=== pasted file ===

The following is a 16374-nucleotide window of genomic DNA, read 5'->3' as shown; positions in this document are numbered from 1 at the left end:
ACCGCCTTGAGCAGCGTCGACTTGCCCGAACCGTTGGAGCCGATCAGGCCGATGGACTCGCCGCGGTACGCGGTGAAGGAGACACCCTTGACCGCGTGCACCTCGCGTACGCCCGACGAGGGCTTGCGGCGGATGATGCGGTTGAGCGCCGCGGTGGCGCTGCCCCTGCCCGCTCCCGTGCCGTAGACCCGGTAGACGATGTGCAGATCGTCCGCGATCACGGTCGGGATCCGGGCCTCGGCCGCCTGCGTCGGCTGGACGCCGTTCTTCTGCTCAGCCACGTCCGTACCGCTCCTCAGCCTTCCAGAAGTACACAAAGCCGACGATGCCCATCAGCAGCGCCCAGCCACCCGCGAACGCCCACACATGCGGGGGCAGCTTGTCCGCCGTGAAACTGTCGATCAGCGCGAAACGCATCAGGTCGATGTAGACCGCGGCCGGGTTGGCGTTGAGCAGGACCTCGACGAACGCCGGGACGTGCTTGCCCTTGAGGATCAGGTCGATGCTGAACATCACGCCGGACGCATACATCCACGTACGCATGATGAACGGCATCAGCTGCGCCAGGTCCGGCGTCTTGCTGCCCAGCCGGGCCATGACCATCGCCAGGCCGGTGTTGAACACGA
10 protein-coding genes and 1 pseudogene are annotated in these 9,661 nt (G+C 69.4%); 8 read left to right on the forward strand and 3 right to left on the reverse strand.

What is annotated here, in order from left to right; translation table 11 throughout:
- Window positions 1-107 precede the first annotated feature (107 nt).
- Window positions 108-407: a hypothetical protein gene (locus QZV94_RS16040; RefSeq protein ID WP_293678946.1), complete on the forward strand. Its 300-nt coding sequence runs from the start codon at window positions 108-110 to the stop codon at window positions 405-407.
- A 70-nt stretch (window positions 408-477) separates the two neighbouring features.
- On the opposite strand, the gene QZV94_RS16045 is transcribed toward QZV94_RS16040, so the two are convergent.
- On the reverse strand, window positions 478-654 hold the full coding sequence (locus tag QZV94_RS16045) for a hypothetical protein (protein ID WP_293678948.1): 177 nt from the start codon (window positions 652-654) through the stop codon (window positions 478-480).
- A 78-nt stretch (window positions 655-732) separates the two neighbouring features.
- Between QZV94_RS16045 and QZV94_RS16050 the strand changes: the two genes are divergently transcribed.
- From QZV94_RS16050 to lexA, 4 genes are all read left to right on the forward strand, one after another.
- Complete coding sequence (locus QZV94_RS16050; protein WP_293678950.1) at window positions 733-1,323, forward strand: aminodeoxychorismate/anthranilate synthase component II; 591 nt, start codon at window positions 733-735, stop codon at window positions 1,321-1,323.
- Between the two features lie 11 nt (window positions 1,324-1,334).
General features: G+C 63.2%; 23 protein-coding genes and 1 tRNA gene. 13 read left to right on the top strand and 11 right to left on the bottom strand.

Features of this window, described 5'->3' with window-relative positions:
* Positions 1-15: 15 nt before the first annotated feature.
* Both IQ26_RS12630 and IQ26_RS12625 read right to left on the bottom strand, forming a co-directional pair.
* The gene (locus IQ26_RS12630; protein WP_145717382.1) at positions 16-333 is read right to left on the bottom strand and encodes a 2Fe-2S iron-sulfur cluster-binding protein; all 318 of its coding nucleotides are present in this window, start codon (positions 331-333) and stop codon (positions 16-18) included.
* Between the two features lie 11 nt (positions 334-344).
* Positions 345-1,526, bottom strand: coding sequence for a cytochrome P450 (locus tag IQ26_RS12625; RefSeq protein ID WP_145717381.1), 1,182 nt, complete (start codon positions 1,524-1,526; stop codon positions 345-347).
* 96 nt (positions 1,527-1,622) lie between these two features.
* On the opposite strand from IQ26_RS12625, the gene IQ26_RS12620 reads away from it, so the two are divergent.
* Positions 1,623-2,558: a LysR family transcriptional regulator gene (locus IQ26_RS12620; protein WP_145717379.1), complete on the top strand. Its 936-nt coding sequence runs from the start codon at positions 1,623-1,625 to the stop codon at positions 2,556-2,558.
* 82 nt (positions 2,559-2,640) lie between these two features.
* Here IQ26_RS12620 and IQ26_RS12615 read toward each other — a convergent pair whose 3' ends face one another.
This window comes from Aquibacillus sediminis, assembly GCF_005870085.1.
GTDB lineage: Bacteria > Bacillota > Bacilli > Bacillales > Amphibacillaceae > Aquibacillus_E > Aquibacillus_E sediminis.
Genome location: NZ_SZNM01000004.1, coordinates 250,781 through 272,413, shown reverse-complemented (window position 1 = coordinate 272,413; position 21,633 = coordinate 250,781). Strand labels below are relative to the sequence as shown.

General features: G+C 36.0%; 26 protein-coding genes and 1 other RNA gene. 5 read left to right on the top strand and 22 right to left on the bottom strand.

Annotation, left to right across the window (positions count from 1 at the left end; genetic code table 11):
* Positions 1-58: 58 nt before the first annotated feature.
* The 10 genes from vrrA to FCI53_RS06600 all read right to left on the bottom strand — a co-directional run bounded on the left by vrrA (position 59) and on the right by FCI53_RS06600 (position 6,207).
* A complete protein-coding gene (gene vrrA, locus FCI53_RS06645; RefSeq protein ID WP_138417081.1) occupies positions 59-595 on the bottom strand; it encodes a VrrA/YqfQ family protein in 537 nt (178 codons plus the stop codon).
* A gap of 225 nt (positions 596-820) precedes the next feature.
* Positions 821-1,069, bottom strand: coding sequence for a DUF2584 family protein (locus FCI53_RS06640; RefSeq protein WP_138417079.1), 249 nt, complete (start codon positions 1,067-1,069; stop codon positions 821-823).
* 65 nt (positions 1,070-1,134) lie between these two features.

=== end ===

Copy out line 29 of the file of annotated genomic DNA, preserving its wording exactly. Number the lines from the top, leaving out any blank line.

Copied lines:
Genome location: NZ_SZNM01000004.1, coordinates 250,781 through 272,413, shown reverse-complemented (window position 1 = coordinate 272,413; position 21,633 = coordinate 250,781). Strand labels below are relative to the sequence as shown.